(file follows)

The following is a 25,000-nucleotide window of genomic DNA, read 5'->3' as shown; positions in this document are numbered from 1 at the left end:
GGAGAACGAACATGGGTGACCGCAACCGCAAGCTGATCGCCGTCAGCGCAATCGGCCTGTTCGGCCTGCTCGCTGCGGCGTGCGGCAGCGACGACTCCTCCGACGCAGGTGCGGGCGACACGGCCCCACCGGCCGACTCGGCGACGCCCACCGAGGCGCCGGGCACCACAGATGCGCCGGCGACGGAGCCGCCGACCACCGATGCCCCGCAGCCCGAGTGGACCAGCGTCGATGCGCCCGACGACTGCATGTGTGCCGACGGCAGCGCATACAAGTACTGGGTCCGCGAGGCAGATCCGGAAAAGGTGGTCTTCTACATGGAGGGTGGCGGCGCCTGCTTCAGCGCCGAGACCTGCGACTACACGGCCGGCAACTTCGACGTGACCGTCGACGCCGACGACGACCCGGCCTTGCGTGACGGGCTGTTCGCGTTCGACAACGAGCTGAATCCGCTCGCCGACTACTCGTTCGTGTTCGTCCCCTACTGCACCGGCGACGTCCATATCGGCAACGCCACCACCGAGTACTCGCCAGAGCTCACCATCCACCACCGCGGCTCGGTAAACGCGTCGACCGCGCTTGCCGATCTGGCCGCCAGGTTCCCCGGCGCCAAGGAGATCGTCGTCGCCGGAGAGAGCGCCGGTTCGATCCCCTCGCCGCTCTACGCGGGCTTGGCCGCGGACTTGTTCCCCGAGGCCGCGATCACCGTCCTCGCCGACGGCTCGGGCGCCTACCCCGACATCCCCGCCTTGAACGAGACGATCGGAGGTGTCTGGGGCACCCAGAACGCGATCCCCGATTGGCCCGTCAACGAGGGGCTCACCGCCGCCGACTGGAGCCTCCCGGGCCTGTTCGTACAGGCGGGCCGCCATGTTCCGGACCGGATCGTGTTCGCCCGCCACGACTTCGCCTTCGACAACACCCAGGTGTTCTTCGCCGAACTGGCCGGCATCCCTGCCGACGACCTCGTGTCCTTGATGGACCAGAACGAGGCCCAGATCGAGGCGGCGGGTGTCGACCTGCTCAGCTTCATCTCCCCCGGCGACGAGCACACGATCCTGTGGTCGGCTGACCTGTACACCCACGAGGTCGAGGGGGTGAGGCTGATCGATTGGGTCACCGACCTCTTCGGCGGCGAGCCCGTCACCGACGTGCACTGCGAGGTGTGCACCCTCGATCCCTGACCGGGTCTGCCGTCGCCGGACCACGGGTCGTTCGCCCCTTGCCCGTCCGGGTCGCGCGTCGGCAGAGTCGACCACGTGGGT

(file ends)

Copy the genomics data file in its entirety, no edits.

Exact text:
The following is a 25,000-nucleotide window of genomic DNA, read 5'->3' as shown; positions in this document are numbered from 1 at the left end:
GGAGAACGAACATGGGTGACCGCAACCGCAAGCTGATCGCCGTCAGCGCAATCGGCCTGTTCGGCCTGCTCGCTGCGGCGTGCGGCAGCGACGACTCCTCCGACGCAGGTGCGGGCGACACGGCCCCACCGGCCGACTCGGCGACGCCCACCGAGGCGCCGGGCACCACAGATGCGCCGGCGACGGAGCCGCCGACCACCGATGCCCCGCAGCCCGAGTGGACCAGCGTCGATGCGCCCGACGACTGCATGTGTGCCGACGGCAGCGCATACAAGTACTGGGTCCGCGAGGCAGATCCGGAAAAGGTGGTCTTCTACATGGAGGGTGGCGGCGCCTGCTTCAGCGCCGAGACCTGCGACTACACGGCCGGCAACTTCGACGTGACCGTCGACGCCGACGACGACCCGGCCTTGCGTGACGGGCTGTTCGCGTTCGACAACGAGCTGAATCCGCTCGCCGACTACTCGTTCGTGTTCGTCCCCTACTGCACCGGCGACGTCCATATCGGCAACGCCACCACCGAGTACTCGCCAGAGCTCACCATCCACCACCGCGGCTCGGTAAACGCGTCGACCGCGCTTGCCGATCTGGCCGCCAGGTTCCCCGGCGCCAAGGAGATCGTCGTCGCCGGAGAGAGCGCCGGTTCGATCCCCTCGCCGCTCTACGCGGGCTTGGCCGCGGACTTGTTCCCCGAGGCCGCGATCACCGTCCTCGCCGACGGCTCGGGCGCCTACCCCGACATCCCCGCCTTGAACGAGACGATCGGAGGTGTCTGGGGCACCCAGAACGCGATCCCCGATTGGCCCGTCAACGAGGGGCTCACCGCCGCCGACTGGAGCCTCCCGGGCCTGTTCGTACAGGCGGGCCGCCATGTTCCGGACCGGATCGTGTTCGCCCGCCACGACTTCGCCTTCGACAACACCCAGGTGTTCTTCGCCGAACTGGCCGGCATCCCTGCCGACGACCTCGTGTCCTTGATGGACCAGAACGAGGCCCAGATCGAGGCGGCGGGTGTCGACCTGCTCAGCTTCATCTCCCCCGGCGACGAGCACACGATCCTGTGGTCGGCTGACCTGTACACCCACGAGGTCGAGGGGGTGAGGCTGATCGATTGGGTCACCGACCTCTTCGGCGGCGAGCCCGTCACCGACGTGCACTGCGAGGTGTGCACCCTCGATCCCTGACCGGGTCTGCCGTCGCCGGACCACGGGTCGTTCGCCCCTTGCCCGTCCGGGTCGCGCGTCGGCAGAGTCGACCACGTGGGT